Another note: please do not substitute wheat flour for white flour in this recipe, as I did around Christmas time last year when I was making these and realized that I didn’t have even half the amount of white flour that I needed, and, stubbornly refusing to run to the store after already making two market runs that day (I did not scope my ingredients out ahead of time – shame on me!), used wheat flour to make up the difference – against my better judgement. The cookies will be edible, but they will lose much of their magic.
Italian S & I Cookies:
-9 extra-large eggs
-2 1/4 cups sugar
-1/2 cup milk
-2 tbs. pure vanilla extract
-9 cups of flour (about 2/3 of a 5-lb. bag!), unsifted
-2 tbs. plus 2 tsp. baking powder
-2 1/3 cups vegetable shortening
-Powdered sugar (you can start with about 1/2 cup)
-Splash of milk
-Preferred amount of anise extract, or another flavor extract, such as rum or lemon
An hour prior to making the dough, take the eggs out of the fridge and let them sit. Once ready, crack the eggs and add them to a large bowl with the sugar, half of a cup of milk, and the vanilla extract. In my grandmother’s words, “beat real good till sugar is dissolved.”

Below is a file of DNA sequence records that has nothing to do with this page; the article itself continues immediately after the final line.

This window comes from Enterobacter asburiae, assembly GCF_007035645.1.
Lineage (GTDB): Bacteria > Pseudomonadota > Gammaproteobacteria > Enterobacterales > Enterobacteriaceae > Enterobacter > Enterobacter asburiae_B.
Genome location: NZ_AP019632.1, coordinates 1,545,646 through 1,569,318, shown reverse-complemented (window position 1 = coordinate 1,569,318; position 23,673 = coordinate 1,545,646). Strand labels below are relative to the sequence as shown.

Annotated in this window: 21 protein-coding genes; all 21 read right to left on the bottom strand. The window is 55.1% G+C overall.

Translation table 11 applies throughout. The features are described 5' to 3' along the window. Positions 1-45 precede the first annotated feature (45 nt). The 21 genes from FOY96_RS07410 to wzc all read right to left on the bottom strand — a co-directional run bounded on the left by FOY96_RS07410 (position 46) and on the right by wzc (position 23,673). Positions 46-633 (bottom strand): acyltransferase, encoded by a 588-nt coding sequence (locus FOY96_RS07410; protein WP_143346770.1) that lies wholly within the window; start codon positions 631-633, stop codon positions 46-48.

In another large bowl, stir together the flour and baking powder. Add the vegetable shortening and mix until well-blended.
Now comes the part that requires elbow grease. Make a “pocket” (little hollow) in this flour-and-baking-powder-and-vegetable-shortening mixture and add some of the egg mixture to it. Mix well, then make another pocket, pour in more egg mixture, and continue until all of the egg mixture is gone. The mixing will get a bit tough at the end, as the dough will become rather dense. As challenging as this part can be, it is also the part that makes you feel like a boss when it’s done!
Once the dough is mixed, cover the bowl and let it chill in the fridge for at least at hour.
When the dough has sufficiently chilled, preheat the oven to 375 degrees. Form the dough into small S and I shapes (I usually do all one cookie sheet of one letter and then the next sheet with the other letter, for efficiency’s sake, but it doesn’t really matter). Line up a batch on a nonstick cookie sheet and bake for 10-15 minutes, until cooked through and only very lightly browned on the bottom. Fourteen minutes seemed ideal in my oven.
Once the cookies have cooled a bit, it’s on to the icing! Mix a half a cup of powdered sugar with a splash of milk in a bowl. If it seems too thin, add more powdered sugar; too thick, add more milk. Add flavor extract to taste. Use a pastry brush or your finger to spread the glaze on. You’ll likely need to make more than one batch of icing.
And that’s it! This recipe should make around 125 cookies, depending on the size. They keep well in the fridge, lasting at least a week in an airtight container.